Stagecoach, which runs services in Lincolnshire, told The Lincolnite that extra government funding is needed beyond the end of March 2022 “to avoid a cliff-edge for the country’s bus networks”.
Stagecoach East Midlands said emergency government funding has “kept bus networks on life-support” during the pandemic. However, the funding is due to expire on April 5, with passenger numbers still only about 70% of pre-pandemic levels, amid claims that a third of bus services in England could be axed within weeks, according to The Guardian.
Lincolnshire County Council said it is continuing to engage with the Department for Transport to make the case for public transport funding.
This comes after Stagecoach revealed earlier this week that there will be 100 new drivers on the roads in the East Midlands in the coming weeks, as it attempts to tackle delays and cancellations, including around 40 services cancelled due to staff shortages on Monday alone — and more later in the week.
10 P & R
— Stagecoach East Midlands (@StagecoachEMid) February 10, 2022
The Lincolnite asked Stagecoach what impact it will have on the services in Lincolnshire if the funding isn’t extended, and what is being done to tackle it.
A Stagecoach East Midlands spokesperson said: “Bus passengers and local communities have benefitted from central and local government support for their services during the pandemic.
‘This support, combined with the steps operators have taken to protect jobs and services, has kept bus networks on life-support. However, it is critical that there is urgent confirmation of government funding beyond the end of March 2022 to avoid a cliff-edge for the country’s bus networks.
“The pandemic has also accelerated long-term changes to our economy and communities, including in people’s travel patterns. Even with any further government funding, bus networks across the country simply cannot return to their pre-pandemic form.
“We will continue to seek to maximise the scope of our bus networks, but they must also reflect those changed travel patterns.
“With the right public policies and investment, buses have a positive long-term future. They are central to government objectives around economic recovery, levelling up our regions and securing a net zero future for our country.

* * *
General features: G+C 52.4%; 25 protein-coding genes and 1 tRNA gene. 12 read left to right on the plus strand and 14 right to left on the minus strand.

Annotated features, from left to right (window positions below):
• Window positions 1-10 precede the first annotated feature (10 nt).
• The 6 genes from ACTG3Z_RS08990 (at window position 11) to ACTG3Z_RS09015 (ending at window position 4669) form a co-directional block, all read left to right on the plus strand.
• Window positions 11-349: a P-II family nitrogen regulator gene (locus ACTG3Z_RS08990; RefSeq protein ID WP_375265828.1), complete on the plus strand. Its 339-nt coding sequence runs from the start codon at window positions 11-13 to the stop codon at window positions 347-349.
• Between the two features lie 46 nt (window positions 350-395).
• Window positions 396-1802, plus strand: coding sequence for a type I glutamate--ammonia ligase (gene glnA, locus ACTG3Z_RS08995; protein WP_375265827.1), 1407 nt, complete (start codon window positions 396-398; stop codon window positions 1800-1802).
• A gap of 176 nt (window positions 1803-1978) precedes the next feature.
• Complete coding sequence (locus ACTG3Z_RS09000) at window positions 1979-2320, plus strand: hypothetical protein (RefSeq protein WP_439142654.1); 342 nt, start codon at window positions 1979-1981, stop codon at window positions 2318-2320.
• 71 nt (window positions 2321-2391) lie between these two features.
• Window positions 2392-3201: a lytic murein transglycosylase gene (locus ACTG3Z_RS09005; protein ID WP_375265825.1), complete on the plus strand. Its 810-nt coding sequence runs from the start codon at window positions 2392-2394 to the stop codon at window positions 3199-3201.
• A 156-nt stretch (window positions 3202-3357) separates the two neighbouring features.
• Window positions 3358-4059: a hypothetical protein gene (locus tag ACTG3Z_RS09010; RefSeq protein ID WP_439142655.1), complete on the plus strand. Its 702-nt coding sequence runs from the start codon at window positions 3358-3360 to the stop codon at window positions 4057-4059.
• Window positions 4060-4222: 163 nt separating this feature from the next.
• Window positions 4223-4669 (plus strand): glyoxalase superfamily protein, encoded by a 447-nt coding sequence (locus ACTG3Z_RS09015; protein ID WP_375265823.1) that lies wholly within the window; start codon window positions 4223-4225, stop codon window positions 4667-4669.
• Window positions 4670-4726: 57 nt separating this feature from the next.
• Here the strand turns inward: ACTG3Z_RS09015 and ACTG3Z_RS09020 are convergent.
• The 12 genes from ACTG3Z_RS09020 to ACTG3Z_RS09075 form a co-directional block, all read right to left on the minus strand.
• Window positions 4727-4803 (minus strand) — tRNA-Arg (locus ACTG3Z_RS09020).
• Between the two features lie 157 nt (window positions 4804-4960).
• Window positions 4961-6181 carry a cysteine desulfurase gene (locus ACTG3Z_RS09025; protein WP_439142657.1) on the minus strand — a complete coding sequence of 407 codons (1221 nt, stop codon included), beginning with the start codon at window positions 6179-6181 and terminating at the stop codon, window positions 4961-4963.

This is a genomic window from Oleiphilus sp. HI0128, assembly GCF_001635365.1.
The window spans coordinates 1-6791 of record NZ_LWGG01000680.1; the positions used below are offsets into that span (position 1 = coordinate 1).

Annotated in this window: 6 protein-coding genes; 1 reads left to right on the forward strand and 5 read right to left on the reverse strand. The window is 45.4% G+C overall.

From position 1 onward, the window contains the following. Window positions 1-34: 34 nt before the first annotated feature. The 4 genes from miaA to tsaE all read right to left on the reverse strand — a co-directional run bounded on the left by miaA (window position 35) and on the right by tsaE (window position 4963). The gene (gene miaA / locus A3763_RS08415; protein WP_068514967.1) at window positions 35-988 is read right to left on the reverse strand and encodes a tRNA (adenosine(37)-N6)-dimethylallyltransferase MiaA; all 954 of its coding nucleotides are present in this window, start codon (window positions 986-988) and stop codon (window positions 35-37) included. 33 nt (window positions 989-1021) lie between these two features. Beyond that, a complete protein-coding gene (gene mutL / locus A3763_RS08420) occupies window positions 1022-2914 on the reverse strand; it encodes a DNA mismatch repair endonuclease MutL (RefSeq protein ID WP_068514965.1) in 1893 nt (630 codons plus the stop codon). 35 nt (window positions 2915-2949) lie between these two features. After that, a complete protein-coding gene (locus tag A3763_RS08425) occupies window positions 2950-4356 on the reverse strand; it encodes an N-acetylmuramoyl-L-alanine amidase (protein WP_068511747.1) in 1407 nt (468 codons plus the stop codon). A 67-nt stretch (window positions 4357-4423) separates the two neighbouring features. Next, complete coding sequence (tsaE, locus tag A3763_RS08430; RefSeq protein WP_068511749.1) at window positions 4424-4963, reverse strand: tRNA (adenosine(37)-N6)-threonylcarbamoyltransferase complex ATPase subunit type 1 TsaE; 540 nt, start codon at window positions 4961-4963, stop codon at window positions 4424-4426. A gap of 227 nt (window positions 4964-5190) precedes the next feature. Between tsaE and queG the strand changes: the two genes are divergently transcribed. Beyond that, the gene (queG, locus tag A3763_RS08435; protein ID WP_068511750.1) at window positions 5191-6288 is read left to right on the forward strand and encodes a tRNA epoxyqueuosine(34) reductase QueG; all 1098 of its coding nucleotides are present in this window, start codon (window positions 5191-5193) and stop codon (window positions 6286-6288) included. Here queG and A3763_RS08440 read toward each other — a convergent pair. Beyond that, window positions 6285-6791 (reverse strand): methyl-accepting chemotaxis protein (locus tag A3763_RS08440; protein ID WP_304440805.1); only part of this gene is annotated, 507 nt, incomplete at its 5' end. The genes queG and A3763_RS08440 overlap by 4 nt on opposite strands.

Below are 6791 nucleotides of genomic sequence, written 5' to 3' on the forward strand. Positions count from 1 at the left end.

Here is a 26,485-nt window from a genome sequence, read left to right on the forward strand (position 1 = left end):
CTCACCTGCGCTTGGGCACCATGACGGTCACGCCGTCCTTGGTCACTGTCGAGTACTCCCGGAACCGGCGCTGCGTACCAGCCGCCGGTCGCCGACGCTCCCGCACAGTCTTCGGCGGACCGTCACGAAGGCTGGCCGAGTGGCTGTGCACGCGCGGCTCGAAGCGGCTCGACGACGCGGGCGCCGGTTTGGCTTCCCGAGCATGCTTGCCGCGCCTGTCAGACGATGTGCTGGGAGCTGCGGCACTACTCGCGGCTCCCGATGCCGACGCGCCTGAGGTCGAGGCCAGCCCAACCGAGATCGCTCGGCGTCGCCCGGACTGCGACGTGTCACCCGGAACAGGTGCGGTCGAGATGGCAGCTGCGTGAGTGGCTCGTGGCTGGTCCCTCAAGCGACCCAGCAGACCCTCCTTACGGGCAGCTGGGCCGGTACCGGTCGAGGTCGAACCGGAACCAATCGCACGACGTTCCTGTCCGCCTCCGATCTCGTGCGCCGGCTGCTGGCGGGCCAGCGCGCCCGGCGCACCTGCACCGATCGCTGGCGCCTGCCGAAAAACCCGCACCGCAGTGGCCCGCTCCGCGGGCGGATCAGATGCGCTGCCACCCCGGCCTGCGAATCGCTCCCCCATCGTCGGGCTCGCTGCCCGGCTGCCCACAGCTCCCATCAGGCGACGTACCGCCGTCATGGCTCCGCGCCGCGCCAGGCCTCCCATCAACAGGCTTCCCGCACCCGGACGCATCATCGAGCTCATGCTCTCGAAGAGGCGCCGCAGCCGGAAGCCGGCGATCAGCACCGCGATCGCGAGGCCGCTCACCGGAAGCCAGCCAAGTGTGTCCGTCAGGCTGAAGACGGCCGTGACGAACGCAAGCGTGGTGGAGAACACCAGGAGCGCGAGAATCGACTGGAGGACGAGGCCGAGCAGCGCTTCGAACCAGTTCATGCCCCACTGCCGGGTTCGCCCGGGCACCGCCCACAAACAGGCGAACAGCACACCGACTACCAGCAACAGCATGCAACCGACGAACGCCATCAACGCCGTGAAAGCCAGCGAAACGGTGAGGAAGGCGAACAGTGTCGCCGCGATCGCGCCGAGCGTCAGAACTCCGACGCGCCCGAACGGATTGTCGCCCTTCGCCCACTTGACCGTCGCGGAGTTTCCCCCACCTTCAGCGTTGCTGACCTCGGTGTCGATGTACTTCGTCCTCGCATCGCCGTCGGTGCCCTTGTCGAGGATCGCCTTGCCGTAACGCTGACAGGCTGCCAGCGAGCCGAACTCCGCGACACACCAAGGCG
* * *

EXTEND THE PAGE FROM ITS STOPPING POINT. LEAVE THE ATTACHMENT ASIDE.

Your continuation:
“We remain firmly committed to working with our local authority partners, who share responsibility for ensuring high quality bus networks, to maximise the opportunities ahead.”
When asked what can realistically be predicted in terms of a reduction in services if the funding is not extended, Stagecoach opted not to add anything further to its statement.
Nicole Hilton, assistant director for communities at Lincolnshire County Council, said: “We continue to engage with the Department for Transport and make representations through organisations like the CPT (Confederation of Passenger Transport) to make the case for public transport funding.
“We are also currently waiting to hear from the DfT on the council’s Bus Service Improvement Plan and whether any additional funding will be provided to fund local bus services in the county.
“We work closely with bus operators and are in the advanced stages of creating an Enhanced Quality Bus Partnership.
“The council already spends circa £5 million per annum on supporting local bus services in the county and will continue to do so.
“However, we also acknowledge that passenger demand levels and travel patterns have changed post pandemic and therefore revisions to both commercial and financially supported bus services is inevitable.
“As a county council, we are working with bus operators to work on strategies to encourage passengers to return to bus use, understand the impact of any reductions to Lincolnshire’s network and to determine what the county council can do if the supported funding runs out.
“We’ve already been providing some interim support such as supporting a bus network in the Boston area whilst an operator is unable to provide a Saturday service.”